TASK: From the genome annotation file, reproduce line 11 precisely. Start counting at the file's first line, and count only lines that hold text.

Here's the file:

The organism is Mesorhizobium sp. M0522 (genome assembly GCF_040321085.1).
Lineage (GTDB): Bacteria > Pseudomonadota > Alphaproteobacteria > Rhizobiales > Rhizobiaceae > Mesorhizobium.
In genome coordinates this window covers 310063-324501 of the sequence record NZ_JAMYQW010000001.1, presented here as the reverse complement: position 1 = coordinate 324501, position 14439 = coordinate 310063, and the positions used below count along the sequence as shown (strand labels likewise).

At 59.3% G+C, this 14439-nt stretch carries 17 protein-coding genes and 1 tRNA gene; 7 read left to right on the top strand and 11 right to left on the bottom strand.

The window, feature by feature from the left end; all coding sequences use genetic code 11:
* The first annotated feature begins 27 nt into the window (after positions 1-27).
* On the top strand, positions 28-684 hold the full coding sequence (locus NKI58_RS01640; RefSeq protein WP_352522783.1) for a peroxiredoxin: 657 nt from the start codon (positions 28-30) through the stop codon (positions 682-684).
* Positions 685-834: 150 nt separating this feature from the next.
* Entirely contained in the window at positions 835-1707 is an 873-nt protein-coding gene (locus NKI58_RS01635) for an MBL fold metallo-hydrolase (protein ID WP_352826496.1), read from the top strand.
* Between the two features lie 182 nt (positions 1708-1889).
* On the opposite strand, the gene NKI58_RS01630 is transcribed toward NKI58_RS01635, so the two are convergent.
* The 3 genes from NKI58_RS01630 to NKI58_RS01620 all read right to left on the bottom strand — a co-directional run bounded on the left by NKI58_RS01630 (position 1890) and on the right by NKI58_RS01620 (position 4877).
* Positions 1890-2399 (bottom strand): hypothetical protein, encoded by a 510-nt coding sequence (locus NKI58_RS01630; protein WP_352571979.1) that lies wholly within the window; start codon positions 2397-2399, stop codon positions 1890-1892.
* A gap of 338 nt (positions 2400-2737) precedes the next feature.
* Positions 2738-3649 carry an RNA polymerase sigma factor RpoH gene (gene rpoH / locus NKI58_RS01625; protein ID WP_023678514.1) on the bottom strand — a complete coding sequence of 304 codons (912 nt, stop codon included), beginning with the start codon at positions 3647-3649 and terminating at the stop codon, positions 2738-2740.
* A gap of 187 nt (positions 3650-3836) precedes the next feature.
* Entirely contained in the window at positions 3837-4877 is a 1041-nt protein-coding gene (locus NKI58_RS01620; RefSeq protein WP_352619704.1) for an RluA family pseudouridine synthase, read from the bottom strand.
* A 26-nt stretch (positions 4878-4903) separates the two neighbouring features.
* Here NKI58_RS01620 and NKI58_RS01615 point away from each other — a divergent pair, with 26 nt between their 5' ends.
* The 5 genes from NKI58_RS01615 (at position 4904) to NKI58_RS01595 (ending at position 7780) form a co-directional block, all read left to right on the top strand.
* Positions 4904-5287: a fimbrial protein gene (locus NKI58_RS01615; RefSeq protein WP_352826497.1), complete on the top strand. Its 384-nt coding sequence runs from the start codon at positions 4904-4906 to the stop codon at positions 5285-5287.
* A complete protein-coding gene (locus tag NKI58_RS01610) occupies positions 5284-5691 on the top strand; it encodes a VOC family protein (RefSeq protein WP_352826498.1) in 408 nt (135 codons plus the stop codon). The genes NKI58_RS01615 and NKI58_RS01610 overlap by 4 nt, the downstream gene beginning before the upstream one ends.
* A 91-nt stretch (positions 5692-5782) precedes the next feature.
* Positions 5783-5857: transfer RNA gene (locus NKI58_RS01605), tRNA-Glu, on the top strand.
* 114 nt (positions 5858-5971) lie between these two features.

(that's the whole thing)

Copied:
* On the opposite strand, the gene NKI58_RS01630 is transcribed toward NKI58_RS01635, so the two are convergent.